Welsh King Arthur vs Seven Soldiers of Victory

One of my favourite comic book authors is Grant Morrison. He writes with so much energy and creativity, such a sense of fun, that so many of his comics are a psychedelic thrill ride exploring so many crazy ideas. One of Morrison’s most ambitious projects was DC’s Seven Soldiers of Victory, seven interlocking miniseries about seven different DC heroes who independently fight against an invasion of demonic fairies known as the Sheeda.

One of these heroes is a reinvented version of the Shining Knight, a champion of King Arthur’s court who reawakens in modern times. While the original version of the Shining Knight was from the Dark Ages and the pseudo-historical King Arthur, Morrison’s version instead comes from a fantastical “ur-Arthur” thousands of years before recorded history. Basically, the archetypes of King Arthur and his champions appear over and over again in this world, each time in a different form.

This prehistoric fantasy Arthur first appears in Shining Knight #1, which retells the famous Taliesin poem “The Spoils of Annwn”: “before the spoils of Annwn woefully he sang, / And thenceforth till doom he shall remain a bard. / Thrice enough to fill Arthur’s ship we went into it; / Except seven, none returned from Castle Revolving.” In the comic, Arthur’s army is at war with the Sheeda, and they battle to the Sheeda’s capital of Castle Revolving to steal their enchanted cauldron which is the Castle’s heart. Of Arthur’s men, none but seven return.

Shining Knight #1 starts off powerfull and mythic: “From the far, unspeakable land of the Vampire Sun they came, from Eternal Summer’s End on Sheeda-Side….” It is clearly not some faux historical tale in the remnants of Rome nor a stiff and courtly Romance. It’s old myths, wild and fantastical. Sadly, beyond the basic premise of the poem (Arthur’s men go into Fairyland to steal the cauldron heart of Castle Revolving), Morrison is not especially interested in engaging with the original folktales.

It feels like he skimmed the poem, but never Welsh prose — didn’t actually take a look at the Mabinogian. Firstly, the fairies are called the “Sheeda” — a clear derivative from the Irish “Sidhe” — instead of the “Tylwyth Teg” or the “Fair Folk.” Merlin gets referenced as “royal were-dragon from Celtic mythology” whose name is also “Gwydion,” which is utter nonsense (Morrison’s earlier idea of Merlin being a renegade Sheeda sorcerer would have felt much more authentic). The warriors dress like knights, when having stranger, more primal costumes would suit the Welsh folklore and the pre-historic narrative far better. Morrison’s list of Arthur’s champions is especially telling:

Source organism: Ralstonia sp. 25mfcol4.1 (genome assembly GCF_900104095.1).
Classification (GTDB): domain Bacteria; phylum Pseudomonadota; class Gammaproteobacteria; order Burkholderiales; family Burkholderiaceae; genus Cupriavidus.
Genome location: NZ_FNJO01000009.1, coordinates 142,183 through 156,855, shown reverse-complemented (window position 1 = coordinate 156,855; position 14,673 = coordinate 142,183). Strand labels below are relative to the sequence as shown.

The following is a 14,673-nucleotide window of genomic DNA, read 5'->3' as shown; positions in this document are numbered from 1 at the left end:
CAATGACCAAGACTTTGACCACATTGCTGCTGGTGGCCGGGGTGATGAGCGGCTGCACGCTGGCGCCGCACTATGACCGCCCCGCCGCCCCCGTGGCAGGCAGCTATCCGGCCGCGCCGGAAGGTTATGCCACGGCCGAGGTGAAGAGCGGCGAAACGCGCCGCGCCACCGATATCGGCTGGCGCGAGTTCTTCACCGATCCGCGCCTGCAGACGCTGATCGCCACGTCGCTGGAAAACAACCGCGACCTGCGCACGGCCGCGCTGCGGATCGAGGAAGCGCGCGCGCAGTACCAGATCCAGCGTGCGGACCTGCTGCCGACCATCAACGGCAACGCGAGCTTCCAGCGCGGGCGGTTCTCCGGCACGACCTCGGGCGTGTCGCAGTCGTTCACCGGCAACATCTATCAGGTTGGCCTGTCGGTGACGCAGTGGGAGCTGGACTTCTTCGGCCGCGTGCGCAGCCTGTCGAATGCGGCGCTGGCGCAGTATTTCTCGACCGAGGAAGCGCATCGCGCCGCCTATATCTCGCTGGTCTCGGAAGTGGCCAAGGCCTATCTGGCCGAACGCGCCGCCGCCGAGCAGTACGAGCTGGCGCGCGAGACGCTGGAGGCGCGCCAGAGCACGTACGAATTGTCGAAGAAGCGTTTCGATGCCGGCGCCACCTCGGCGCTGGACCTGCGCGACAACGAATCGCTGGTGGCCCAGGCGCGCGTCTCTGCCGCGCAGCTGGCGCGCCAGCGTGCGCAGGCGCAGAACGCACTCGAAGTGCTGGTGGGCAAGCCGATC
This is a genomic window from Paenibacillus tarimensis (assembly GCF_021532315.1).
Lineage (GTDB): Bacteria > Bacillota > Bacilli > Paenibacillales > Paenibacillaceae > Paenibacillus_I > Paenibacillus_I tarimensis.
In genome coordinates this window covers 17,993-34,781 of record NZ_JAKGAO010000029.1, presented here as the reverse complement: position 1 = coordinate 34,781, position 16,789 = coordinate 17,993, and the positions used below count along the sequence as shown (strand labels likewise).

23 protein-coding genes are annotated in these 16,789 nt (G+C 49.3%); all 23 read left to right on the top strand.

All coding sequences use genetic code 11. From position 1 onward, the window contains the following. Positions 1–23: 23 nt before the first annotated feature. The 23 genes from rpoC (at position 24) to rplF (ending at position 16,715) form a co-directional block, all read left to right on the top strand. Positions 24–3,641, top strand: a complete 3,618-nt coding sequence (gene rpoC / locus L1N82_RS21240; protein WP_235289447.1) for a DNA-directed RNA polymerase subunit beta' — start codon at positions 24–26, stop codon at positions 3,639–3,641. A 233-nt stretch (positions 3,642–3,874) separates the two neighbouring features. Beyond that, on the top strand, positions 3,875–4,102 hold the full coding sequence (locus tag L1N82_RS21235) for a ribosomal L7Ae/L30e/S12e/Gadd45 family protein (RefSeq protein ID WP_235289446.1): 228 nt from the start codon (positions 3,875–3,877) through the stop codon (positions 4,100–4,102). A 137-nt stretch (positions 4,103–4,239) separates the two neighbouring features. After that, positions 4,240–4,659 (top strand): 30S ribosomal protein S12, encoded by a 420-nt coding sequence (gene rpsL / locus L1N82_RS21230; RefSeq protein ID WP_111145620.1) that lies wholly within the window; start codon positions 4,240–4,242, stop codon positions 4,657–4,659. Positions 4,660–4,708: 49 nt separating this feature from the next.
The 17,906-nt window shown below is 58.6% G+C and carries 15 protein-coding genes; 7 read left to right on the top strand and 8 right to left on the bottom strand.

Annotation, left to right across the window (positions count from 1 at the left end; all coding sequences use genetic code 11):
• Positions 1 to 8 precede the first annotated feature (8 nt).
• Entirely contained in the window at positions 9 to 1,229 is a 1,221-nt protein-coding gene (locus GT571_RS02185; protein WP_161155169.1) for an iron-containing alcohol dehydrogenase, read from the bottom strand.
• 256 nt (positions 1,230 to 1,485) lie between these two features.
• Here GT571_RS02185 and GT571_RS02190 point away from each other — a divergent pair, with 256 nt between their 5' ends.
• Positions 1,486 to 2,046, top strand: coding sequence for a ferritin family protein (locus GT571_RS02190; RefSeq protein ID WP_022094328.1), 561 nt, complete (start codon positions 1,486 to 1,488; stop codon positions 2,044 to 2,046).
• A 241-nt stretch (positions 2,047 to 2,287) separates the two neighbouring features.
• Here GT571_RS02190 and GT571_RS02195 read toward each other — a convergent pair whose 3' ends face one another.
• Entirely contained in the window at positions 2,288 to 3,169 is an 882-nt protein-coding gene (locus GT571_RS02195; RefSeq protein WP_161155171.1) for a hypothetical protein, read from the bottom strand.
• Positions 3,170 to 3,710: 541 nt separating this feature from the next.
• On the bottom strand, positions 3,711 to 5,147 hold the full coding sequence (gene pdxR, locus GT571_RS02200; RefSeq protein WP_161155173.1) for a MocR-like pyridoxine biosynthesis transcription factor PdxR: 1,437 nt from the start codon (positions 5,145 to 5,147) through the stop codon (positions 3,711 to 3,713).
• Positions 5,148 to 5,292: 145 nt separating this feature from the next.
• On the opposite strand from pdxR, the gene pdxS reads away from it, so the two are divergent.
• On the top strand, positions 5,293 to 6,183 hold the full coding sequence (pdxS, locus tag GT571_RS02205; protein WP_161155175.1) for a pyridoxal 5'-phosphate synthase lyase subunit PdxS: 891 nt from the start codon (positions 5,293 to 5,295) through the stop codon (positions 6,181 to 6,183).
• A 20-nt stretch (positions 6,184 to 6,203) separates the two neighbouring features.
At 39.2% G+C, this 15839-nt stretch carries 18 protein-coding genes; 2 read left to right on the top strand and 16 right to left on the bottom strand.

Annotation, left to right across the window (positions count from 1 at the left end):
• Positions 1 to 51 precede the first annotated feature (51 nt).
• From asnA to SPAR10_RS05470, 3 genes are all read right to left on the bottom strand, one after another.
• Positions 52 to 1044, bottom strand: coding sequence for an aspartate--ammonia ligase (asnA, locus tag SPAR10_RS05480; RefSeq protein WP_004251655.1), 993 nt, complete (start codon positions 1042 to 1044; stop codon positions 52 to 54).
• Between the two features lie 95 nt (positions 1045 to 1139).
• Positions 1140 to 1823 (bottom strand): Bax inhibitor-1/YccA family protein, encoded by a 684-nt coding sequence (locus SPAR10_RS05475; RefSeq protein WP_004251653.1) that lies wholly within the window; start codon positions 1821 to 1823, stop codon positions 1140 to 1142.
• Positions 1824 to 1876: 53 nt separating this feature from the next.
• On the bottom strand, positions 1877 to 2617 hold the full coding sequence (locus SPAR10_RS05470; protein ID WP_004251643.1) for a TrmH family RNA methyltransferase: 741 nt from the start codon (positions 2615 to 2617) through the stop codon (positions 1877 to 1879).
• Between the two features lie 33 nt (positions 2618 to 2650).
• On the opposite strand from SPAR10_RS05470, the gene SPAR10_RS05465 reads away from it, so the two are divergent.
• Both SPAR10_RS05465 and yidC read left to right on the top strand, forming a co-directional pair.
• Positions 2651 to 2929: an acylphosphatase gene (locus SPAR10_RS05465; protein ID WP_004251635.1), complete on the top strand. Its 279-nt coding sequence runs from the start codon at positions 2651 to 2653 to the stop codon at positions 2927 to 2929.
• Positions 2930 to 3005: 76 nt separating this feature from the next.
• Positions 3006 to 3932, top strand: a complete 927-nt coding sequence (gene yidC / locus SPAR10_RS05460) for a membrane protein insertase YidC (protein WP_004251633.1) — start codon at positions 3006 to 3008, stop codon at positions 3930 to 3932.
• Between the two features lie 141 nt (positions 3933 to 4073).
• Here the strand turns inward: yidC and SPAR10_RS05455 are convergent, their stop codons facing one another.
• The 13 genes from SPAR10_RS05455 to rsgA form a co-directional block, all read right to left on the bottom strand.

“Against the Sheeda, Gawain, the Silent Knight, attended by his wondrous hawks. And Lancelot, defender of the faith so long with such a broken heart. Mighty Caradoc, who loved peace most of all. Peredur, blinded by the light of the Holy Cup, yet possessed of celestial senses unknown to ordinary men. Bors, the Laughing Knight. And Galahad next. Galahad, the Giant Killer. The Perfect Knight. Warriors all, of the Shattered Table. But first… Lancelot.”

The idea that each knight has his own special power or trait is straight out of “Culhwch & Olwen,” of course. There are some other Welsh touches here. Gawain’s hawks probably reference his Welsh name, Gwalchmai (“Hawk of May”). “Peredur” is the Welsh name for Percival, the star of one of the Welsh Romances. The name “Caradoc” is very Welsh, though I haven’t heard of any prominent members of Arthur’s court called that. Olwen later shows up in the story.